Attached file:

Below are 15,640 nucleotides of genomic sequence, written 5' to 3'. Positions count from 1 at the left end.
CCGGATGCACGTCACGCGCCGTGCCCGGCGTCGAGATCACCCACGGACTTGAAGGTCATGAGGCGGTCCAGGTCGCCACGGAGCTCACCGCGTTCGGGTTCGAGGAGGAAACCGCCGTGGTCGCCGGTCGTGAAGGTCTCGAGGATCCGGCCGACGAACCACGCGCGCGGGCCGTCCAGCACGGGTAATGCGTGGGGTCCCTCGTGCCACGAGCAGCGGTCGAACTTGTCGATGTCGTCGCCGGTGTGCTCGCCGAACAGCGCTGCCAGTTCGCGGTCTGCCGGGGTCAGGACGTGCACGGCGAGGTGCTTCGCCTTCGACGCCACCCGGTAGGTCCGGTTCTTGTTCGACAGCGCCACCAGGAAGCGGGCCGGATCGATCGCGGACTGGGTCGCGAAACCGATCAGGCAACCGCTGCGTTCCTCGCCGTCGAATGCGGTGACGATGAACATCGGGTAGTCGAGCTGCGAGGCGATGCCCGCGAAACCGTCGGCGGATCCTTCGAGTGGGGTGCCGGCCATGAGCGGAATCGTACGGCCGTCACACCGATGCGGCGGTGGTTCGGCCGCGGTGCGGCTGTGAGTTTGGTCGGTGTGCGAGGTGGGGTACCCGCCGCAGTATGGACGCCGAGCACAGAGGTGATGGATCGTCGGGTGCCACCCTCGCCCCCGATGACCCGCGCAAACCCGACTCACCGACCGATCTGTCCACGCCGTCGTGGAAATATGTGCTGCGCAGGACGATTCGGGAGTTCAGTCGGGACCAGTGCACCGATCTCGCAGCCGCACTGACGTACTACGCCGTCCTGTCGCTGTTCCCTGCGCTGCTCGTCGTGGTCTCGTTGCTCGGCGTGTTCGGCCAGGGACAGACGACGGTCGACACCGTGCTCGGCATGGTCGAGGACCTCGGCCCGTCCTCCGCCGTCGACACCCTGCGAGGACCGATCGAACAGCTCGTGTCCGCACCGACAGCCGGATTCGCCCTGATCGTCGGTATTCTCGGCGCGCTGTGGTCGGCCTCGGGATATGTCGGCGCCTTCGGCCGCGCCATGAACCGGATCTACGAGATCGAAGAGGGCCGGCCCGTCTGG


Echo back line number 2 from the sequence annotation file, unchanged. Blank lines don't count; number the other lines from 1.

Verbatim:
CCGGATGCACGTCACGCGCCGTGCCCGGCGTCGAGATCACCCACGGACTTGAAGGTCATGAGGCGGTCCAGGTCGCCACGGAGCTCACCGCGTTCGGGTTCGAGGAGGAAACCGCCGTGGTCGCCGGTCGTGAAGGTCTCGAGGATCCGGCCGACGAACCACGCGCGCGGGCCGTCCAGCACGGGTAATGCGTGGGGTCCCTCGTGCCACGAGCAGCGGTCGAACTTGTCGATGTCGTCGCCGGTGTGCTCGCCGAACAGCGCTGCCAGTTCGCGGTCTGCCGGGGTCAGGACGTGCACGGCGAGGTGCTTCGCCTTCGACGCCACCCGGTAGGTCCGGTTCTTGTTCGACAGCGCCACCAGGAAGCGGGCCGGATCGATCGCGGACTGGGTCGCGAAACCGATCAGGCAACCGCTGCGTTCCTCGCCGTCGAATGCGGTGACGATGAACATCGGGTAGTCGAGCTGCGAGGCGATGCCCGCGAAACCGTCGGCGGATCCTTCGAGTGGGGTGCCGGCCATGAGCGGAATCGTACGGCCGTCACACCGATGCGGCGGTGGTTCGGCCGCGGTGCGGCTGTGAGTTTGGTCGGTGTGCGAGGTGGGGTACCCGCCGCAGTATGGACGCCGAGCACAGAGGTGATGGATCGTCGGGTGCCACCCTCGCCCCCGATGACCCGCGCAAACCCGACTCACCGACCGATCTGTCCACGCCGTCGTGGAAATATGTGCTGCGCAGGACGATTCGGGAGTTCAGTCGGGACCAGTGCACCGATCTCGCAGCCGCACTGACGTACTACGCCGTCCTGTCGCTGTTCCCTGCGCTGCTCGTCGTGGTCTCGTTGCTCGGCGTGTTCGGCCAGGGACAGACGACGGTCGACACCGTGCTCGGCATGGTCGAGGACCTCGGCCCGTCCTCCGCCGTCGACACCCTGCGAGGACCGATCGAACAGCTCGTGTCCGCACCGACAGCCGGATTCGCCCTGATCGTCGGTATTCTCGGCGCGCTGTGGTCGGCCTCGGGATATGTCGGCGCCTTCGGCCGCGCCATGAACCGGATCTACGAGATCGAAGAGGGCCGGCCCGTCTGG